delegateType = thisDelegate.Target.GetType()
                If delegateType.FullName.Equals(StandardChangeTrackerName) Then
                    propertyChangingDelegate = thisDelegate

                    Dim targetField = propertyChangingDelegate.Target
                    Dim servicesField As FieldInfo = targetField.GetType().GetField("services", BindingFlags.NonPublic Or BindingFlags.Instance)
                    If servicesField IsNot Nothing Then
                        Dim servicesObject = servicesField.GetValue(targetField)
                        Dim contextField As FieldInfo = servicesObject.GetType.GetField("context", BindingFlags.NonPublic Or BindingFlags.Instance)
                        Return contextField.GetValue(servicesObject)
                    End If
                End If

            Return Nothing
        End Function

Note: An entity can only find it's DataContext if it is attached to a DataContext with ChangeTracking switched on. The above hack (yes - it is a hack!) relies on it.

share|improve this answer

It wont update if you just expose customers as an IEnumerable<Customer>. You need to expose it as a collection that triggers events when it's contents change. Either expose it fully as whatever type your Customers table is (if that type raises INotify events), or you need to wrap it up in something like an ObservableCollection<>.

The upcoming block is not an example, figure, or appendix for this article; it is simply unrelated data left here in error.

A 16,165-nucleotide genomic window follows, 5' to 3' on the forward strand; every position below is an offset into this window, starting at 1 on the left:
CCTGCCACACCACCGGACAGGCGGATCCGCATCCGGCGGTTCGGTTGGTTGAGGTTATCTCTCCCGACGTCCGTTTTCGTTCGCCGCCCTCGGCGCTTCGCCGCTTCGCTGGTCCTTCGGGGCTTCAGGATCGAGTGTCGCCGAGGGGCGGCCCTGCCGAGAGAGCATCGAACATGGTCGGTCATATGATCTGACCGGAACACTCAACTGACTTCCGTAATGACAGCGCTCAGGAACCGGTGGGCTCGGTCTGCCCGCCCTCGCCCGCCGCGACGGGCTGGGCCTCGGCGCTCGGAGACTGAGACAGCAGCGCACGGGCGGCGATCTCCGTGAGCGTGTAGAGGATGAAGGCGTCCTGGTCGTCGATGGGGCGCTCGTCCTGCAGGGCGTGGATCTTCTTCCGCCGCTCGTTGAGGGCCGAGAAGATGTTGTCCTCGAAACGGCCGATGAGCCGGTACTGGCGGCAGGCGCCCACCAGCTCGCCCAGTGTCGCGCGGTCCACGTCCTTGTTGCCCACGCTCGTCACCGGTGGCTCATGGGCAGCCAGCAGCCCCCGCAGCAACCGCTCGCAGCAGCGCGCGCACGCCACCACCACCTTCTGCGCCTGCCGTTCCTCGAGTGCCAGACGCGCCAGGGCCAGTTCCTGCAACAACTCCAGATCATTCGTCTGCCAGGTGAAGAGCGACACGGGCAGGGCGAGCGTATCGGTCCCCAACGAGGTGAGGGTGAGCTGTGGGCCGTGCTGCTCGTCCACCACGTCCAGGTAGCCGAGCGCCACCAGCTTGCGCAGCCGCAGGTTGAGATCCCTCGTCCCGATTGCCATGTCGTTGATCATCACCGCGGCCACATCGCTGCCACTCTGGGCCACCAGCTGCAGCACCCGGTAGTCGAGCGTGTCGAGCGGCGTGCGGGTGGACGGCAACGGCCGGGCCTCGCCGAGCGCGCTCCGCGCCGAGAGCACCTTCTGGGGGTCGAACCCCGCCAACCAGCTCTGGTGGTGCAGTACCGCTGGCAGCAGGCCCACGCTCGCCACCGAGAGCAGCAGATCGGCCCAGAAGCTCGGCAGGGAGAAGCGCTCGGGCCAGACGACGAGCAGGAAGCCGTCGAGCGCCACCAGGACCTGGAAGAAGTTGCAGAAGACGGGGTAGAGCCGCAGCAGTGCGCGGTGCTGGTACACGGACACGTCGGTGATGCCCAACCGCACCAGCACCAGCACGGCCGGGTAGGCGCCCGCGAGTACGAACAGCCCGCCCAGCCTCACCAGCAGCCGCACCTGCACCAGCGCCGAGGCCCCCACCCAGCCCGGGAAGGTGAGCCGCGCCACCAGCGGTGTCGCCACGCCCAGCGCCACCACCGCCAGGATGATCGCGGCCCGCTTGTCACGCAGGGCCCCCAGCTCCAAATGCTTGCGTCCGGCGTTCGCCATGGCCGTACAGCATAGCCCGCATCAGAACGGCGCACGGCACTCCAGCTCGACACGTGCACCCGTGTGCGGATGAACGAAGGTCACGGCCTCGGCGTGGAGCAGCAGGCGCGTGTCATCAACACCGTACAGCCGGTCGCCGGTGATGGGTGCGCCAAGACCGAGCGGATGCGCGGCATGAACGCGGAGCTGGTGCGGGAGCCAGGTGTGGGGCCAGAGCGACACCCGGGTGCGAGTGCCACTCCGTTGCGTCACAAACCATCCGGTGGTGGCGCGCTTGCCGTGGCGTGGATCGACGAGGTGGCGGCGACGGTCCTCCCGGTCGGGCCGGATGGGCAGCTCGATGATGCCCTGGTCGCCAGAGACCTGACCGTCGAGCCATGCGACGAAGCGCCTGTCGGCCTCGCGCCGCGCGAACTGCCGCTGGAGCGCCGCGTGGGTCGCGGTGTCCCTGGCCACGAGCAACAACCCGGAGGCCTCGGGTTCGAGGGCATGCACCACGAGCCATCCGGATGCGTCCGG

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How looked into the (generated) LINQ code a bit: the Table (the collection) does not implement INotify, but each item in the Table, the "Customer" does implement INotity. – Robbert Dam Jun 22 '09 at 8:39
@Robbert: Rather than binding your view directly to the table, you should probably be following something like the MVVM pattern (see here: In this case, you would have a model class that would wrap up any adding/removing to the data table. The model class would raise events when you did things. You would also have a viewmodel class that would expose an ObservableCollection. You would be able to add/remove things from this ObsColl in response to events from the model. You would then bind your view to the viewmodel. – Simon P Stevens Jun 22 '09 at 10:02
You don't have to expose the list as an ObservableCollection, although that is the easiest thing to do. Any type that implements INotifyCollectionChanged will do. ObservableCollection implements INotifyCollectionChanged so using that probably fits the majority of cases. – Mark Seemann Jun 22 '09 at 10:42